Apple has introduced a TV calibration feature recently Apple TV 4K in April. The color balance option uses front-facing sensors on an iPhone with Face ID to optimize Apple’s streaming box output (including the 2017 model). According to Apple, viewers will see “more accurate colors and improved contrast” after the calm. However, HDTVTest analysts believe the look hasn’t always delivered on its promises. And they know a thing or two about the quality of vision that is hollowed out The Mandalorian’s real HDR claims.
In a new video, HDTVTest’s Vincent Teoh armed himself with an older Apple TV 4K box and an iPhone 12 Pro that could use Apple’s calibration of the trio of 55-inch TV sets: One an LG OLED TV, a Samsung QLED and a Sony Bravia LED LCD TV. The AV buff also runs comparisons on a Sony LCD mastering monitor with color accuracy in the reference class.
Across all three TVs, Apple’s resulting color result showed much more than the original output, according to Teoh. With the Sony LCD LED display, set to a more accurate out-of-the-box standard preset, Apple’s calibration tends toward a blue white dot than the standard D65 used in the interior. broadcast industry. In fact, it causes the deterioration of color accuracy to increase delta errors, Teoh said.
On the Samsung QLED TV in filmmaker mode, Apple’s balance also results in a blue image, with objections to Teoh’s intent confirming this blue shift. And, on LG OLED TVs set to technicolor expert photo mode, calibration yields lower grayscale errors, which contributes to improved color accuracy with a reduction in delta error numbers. However, it is still nowhere near the consequences of a proper calibration implementation using specialist tools and software, according to Teoh.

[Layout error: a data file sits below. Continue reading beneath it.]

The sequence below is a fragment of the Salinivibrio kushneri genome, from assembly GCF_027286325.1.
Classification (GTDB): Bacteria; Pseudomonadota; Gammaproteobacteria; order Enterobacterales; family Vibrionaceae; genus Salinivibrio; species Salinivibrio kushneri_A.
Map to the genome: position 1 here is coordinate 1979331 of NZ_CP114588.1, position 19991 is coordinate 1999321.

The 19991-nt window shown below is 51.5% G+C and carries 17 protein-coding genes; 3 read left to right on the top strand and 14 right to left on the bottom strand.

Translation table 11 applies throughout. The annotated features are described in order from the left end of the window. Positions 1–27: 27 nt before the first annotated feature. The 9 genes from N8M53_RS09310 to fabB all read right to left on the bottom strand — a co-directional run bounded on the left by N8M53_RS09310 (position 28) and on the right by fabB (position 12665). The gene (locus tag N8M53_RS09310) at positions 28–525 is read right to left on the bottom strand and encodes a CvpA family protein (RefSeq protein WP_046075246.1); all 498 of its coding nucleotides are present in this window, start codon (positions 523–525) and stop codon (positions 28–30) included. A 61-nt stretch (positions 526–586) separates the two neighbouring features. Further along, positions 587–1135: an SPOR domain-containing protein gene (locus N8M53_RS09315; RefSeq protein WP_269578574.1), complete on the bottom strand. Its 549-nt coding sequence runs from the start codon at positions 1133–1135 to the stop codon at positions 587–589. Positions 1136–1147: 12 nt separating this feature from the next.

Another drawback is the inability of form profiling between different display technologies. This is not a good saying for the much wider range of display tech in the market, according to Teoh. Consider LED LCDs with a traditional or PFS phosphor backlight, QLED TVs with quum dot film enhancement and WRGB OLED TVs. Meanwhile, some 2021 OLEDs also have a new green-emitting layer.
As Teoh says in the clip, all of these display techs have different spectral power distributions (SPDs). Therefore, to achieve an accurate result in terms of brightness and color resistance, a colorimeter must be expressed against a spectral radiometer. However, the researcher said that an iPhone is unlikely to be profiled with a spectral radiometer, which may explain why color balance produces different results between those displayed on OLED and LED LCD.
Giving Apple the benefit of the doubt, Teoh claimed it was possible for Apple to “identify the TV by editing” and apply the required EDR offset in accordance with the known spectral response of the display. tech. However, that depends on whether the TV manufacturer provides the right information and Apple follows that process.
Teoh also admits that Apple’s color balance can work well for less accurate TV presets. However, even if the image quality is not right, Apple’s calibration apparently introduces posterization of the photo. This is when the small depth of the small color results in the defined “step” from one color to another as opposed to a smooth, continuous graduation. Finally, Teoh stressed that Apple’s calibration feature is only applicable for Apple TV output rather than all TV sources.
The analyst concludes that the appearance does not match a proper calibration as it requires overlapping a range of TV settings, from black video level to excessive edge enhancement and noise reduction optimization. to move in motion. In short, just choosing the most accurate out-of-box photo preset is “more important than running the color balance method,” Teoh said.
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